In recent years, the Federal minimum AFUE has been 78. As of January 1, 2015, the national standard will increase to 80. Gas-fired furnaces with an AFUE of 80 to 83 are now considered standard efficiency. However, consumers can also choose to upgrade to high-efficiency furnaces. These units, also known as condensing furnaces, recover some of the energy lost in the exhaust gases and utilize it to produce extra heat.
Currently, high-efficiency ratings begin at an AFUE of 90.
Is More Efficient Better?
All advances in technology come with a caveat, and high-efficiency furnaces are no exception. While these units produce more heat from less fuel, they’re also more technologically advanced than a standard AFUE 80 furnace. This means a steeper upfront purchase cost.
Of course, the substantially reduced energy expenses of high-efficiency operation will begin compensating for that increased sticker price from day one. However, the time span before full payback occurs may be many years in locales with moderate winters where the heating season is comparatively short, such as here in central Georgia.
For many homeowners, the most efficient heating system for their home simply means upgrading from an outmoded older unit to a new, affordable AFUE 80 furnace. This may be the best choice, even when compared to a high-efficiency model, particularly if other home efficiency measures are taken such as sealing air leaks and upgrading insulation.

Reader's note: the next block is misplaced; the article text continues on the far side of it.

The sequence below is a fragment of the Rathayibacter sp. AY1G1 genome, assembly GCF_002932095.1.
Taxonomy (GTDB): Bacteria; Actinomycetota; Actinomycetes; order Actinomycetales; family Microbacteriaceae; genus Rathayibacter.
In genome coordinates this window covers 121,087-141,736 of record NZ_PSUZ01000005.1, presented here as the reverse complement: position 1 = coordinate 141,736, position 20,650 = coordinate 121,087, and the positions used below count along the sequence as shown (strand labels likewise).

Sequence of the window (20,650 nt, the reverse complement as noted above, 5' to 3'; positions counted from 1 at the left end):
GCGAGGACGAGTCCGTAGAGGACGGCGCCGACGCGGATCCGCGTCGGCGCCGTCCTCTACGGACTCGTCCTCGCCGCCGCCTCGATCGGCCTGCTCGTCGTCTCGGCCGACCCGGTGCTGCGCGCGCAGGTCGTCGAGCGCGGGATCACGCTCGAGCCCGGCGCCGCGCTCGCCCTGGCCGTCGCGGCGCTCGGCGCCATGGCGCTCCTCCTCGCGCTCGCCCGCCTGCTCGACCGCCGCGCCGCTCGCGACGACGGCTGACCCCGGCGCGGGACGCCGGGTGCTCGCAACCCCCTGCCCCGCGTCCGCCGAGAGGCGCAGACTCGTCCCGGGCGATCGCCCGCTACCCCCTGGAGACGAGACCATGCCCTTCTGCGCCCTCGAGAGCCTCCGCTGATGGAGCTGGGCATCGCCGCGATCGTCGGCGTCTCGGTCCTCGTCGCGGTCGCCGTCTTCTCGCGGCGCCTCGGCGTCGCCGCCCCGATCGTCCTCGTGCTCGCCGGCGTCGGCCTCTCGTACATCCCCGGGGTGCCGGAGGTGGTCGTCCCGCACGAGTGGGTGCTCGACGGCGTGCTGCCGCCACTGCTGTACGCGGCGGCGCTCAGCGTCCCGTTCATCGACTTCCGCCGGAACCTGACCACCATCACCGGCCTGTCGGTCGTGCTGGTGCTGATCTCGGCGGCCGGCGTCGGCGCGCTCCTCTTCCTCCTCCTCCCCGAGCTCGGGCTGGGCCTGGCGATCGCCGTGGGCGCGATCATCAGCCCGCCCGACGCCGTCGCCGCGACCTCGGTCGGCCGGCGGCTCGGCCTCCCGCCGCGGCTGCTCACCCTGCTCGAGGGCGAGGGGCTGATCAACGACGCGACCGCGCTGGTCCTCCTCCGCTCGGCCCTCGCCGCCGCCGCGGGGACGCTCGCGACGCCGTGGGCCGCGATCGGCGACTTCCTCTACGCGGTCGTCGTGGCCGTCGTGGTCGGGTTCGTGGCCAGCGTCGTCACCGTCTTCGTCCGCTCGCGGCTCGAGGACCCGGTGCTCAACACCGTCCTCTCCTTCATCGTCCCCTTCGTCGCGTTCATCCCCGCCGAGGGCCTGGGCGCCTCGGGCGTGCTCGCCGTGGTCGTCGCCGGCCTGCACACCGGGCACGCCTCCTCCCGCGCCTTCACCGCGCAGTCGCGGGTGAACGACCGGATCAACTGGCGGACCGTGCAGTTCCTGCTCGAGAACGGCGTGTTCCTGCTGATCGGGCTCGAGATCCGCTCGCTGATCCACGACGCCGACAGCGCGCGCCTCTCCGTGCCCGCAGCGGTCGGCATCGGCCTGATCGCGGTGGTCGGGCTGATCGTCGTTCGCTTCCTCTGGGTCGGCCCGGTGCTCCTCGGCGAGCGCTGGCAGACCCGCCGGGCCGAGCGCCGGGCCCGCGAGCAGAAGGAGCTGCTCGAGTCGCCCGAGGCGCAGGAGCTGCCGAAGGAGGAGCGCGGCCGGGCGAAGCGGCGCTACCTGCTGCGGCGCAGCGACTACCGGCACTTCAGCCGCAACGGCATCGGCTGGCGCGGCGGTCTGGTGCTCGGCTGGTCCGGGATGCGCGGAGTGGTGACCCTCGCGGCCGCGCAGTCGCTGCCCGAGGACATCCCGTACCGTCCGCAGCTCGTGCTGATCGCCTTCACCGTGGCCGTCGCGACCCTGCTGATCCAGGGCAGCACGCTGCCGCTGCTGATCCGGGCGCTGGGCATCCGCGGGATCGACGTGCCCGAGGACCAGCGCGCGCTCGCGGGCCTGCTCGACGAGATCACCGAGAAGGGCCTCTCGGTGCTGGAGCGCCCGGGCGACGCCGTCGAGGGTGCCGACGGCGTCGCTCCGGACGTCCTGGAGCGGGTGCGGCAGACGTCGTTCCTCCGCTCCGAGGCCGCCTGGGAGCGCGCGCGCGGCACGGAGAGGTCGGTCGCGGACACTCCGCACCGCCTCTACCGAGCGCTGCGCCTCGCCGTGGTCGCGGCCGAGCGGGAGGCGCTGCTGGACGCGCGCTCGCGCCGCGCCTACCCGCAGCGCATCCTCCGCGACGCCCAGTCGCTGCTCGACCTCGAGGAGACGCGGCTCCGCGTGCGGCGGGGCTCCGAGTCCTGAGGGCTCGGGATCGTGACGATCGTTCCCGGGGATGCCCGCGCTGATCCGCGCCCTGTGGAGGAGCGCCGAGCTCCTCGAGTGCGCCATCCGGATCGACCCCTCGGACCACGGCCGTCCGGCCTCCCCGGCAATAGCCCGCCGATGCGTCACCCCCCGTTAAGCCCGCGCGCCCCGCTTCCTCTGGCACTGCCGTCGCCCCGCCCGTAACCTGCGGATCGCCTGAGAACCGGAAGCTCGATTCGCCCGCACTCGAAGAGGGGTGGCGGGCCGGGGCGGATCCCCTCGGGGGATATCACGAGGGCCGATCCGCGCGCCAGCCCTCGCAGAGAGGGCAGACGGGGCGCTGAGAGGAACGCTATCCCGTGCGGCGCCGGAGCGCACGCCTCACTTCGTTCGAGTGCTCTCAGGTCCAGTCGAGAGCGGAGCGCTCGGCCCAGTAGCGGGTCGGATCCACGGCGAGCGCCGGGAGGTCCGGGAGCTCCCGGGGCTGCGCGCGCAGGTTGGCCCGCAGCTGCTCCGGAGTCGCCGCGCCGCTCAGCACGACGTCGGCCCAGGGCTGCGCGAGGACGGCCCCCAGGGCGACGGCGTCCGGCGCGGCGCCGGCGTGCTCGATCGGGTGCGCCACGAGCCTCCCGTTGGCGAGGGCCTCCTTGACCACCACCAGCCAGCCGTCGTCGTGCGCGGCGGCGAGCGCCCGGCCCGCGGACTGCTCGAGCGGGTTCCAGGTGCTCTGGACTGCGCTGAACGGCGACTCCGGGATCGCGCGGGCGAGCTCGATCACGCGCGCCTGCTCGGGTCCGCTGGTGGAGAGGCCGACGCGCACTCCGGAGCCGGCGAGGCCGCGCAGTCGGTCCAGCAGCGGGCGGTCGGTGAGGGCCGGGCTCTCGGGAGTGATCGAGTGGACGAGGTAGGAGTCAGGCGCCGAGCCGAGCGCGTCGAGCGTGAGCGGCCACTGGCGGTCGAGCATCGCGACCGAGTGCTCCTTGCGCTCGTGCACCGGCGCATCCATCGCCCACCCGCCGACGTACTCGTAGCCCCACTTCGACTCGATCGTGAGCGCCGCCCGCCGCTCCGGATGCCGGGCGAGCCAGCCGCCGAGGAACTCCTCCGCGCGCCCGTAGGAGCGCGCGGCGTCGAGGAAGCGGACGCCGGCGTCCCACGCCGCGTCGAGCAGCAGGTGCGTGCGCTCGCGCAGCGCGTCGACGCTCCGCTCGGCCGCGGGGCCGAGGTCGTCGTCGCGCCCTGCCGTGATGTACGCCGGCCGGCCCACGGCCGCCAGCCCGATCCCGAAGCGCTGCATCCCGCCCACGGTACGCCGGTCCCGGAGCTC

Electric furnaces generate heat with electric resistance coils that glow red hot as current passes through them. Electric models are also rated by AFUE. However, because there’s no combustion flame involved, and no hot gases exhausted, electric furnaces don’t suffer the combustion losses common to gas-fired furnaces. For this reason, the AFUE of an electric furnace is typically very high, commonly above 95.
However, electric heating costs are actually quite steep compared to a gas-fired furnace. In most areas of the country, electricity is more expensive than gas. Only in locales where gas is scarce and costly will an electric furnace be less expensive to operate than a gas-fired model, despite its higher AFUE.
Moving Heat Around
After the air conditioning process was invented in the early 20th century, it was soon noted that a system that cooled a structure by extracting heat energy from air could also be utilized for heating purposes during winter. The first heat pumps developed in the 1940s proved this concept, and after decades of development, heat pumps have taken their place as an energy-efficient home heating choice that also pulls double duty as an air conditioner. I
In heating mode, a heat pump is basically an air conditioner running in reverse, extracting heat energy from outdoor air at an exterior coil and concentrating it in a compressor cycle. It then transfers the heat indoors to be dispersed via ductwork. Down to around 30 degrees, there’s enough latent heat in cold outdoor air to warm your home.
Heat Pump Efficiency Essentials